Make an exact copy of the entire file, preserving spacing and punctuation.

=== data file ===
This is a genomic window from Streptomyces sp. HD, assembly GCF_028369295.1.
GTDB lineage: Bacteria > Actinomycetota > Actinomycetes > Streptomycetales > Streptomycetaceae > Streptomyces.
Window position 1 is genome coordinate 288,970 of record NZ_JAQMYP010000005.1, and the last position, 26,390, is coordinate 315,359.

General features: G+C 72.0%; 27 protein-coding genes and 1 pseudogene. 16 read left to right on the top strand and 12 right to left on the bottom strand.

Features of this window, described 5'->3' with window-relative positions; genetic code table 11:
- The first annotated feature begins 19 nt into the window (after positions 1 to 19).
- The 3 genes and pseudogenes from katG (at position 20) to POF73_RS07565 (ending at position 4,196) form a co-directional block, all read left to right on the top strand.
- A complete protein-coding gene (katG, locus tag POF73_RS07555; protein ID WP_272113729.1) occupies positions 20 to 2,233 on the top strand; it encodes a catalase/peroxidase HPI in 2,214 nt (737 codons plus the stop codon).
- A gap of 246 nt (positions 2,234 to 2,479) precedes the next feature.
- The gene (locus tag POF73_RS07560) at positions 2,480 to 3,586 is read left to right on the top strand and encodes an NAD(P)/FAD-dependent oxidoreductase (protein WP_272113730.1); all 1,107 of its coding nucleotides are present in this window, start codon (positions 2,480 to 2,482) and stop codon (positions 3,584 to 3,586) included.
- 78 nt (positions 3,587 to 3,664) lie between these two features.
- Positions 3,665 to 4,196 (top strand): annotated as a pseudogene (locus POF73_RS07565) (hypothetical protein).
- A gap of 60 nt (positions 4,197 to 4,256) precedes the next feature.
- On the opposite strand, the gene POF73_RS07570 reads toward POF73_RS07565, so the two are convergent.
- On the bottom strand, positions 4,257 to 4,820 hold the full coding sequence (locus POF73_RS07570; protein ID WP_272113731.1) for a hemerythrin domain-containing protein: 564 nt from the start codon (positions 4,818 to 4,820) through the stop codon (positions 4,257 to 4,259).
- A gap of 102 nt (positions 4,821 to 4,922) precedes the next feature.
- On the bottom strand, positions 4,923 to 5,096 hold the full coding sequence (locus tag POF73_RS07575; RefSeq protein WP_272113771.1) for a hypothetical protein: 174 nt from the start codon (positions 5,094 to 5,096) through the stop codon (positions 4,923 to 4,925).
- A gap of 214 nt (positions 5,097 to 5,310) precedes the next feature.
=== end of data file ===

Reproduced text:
This is a genomic window from Streptomyces sp. HD, assembly GCF_028369295.1.
GTDB lineage: Bacteria > Actinomycetota > Actinomycetes > Streptomycetales > Streptomycetaceae > Streptomyces.
Window position 1 is genome coordinate 288,970 of record NZ_JAQMYP010000005.1, and the last position, 26,390, is coordinate 315,359.

General features: G+C 72.0%; 27 protein-coding genes and 1 pseudogene. 16 read left to right on the top strand and 12 right to left on the bottom strand.

Features of this window, described 5'->3' with window-relative positions; genetic code table 11:
- The first annotated feature begins 19 nt into the window (after positions 1 to 19).
- The 3 genes and pseudogenes from katG (at position 20) to POF73_RS07565 (ending at position 4,196) form a co-directional block, all read left to right on the top strand.
- A complete protein-coding gene (katG, locus tag POF73_RS07555; protein ID WP_272113729.1) occupies positions 20 to 2,233 on the top strand; it encodes a catalase/peroxidase HPI in 2,214 nt (737 codons plus the stop codon).
- A gap of 246 nt (positions 2,234 to 2,479) precedes the next feature.
- The gene (locus tag POF73_RS07560) at positions 2,480 to 3,586 is read left to right on the top strand and encodes an NAD(P)/FAD-dependent oxidoreductase (protein WP_272113730.1); all 1,107 of its coding nucleotides are present in this window, start codon (positions 2,480 to 2,482) and stop codon (positions 3,584 to 3,586) included.
- 78 nt (positions 3,587 to 3,664) lie between these two features.
- Positions 3,665 to 4,196 (top strand): annotated as a pseudogene (locus POF73_RS07565) (hypothetical protein).
- A gap of 60 nt (positions 4,197 to 4,256) precedes the next feature.
- On the opposite strand, the gene POF73_RS07570 reads toward POF73_RS07565, so the two are convergent.
- On the bottom strand, positions 4,257 to 4,820 hold the full coding sequence (locus POF73_RS07570; protein ID WP_272113731.1) for a hemerythrin domain-containing protein: 564 nt from the start codon (positions 4,818 to 4,820) through the stop codon (positions 4,257 to 4,259).
- A gap of 102 nt (positions 4,821 to 4,922) precedes the next feature.
- On the bottom strand, positions 4,923 to 5,096 hold the full coding sequence (locus tag POF73_RS07575; RefSeq protein WP_272113771.1) for a hypothetical protein: 174 nt from the start codon (positions 5,094 to 5,096) through the stop codon (positions 4,923 to 4,925).
- A gap of 214 nt (positions 5,097 to 5,310) precedes the next feature.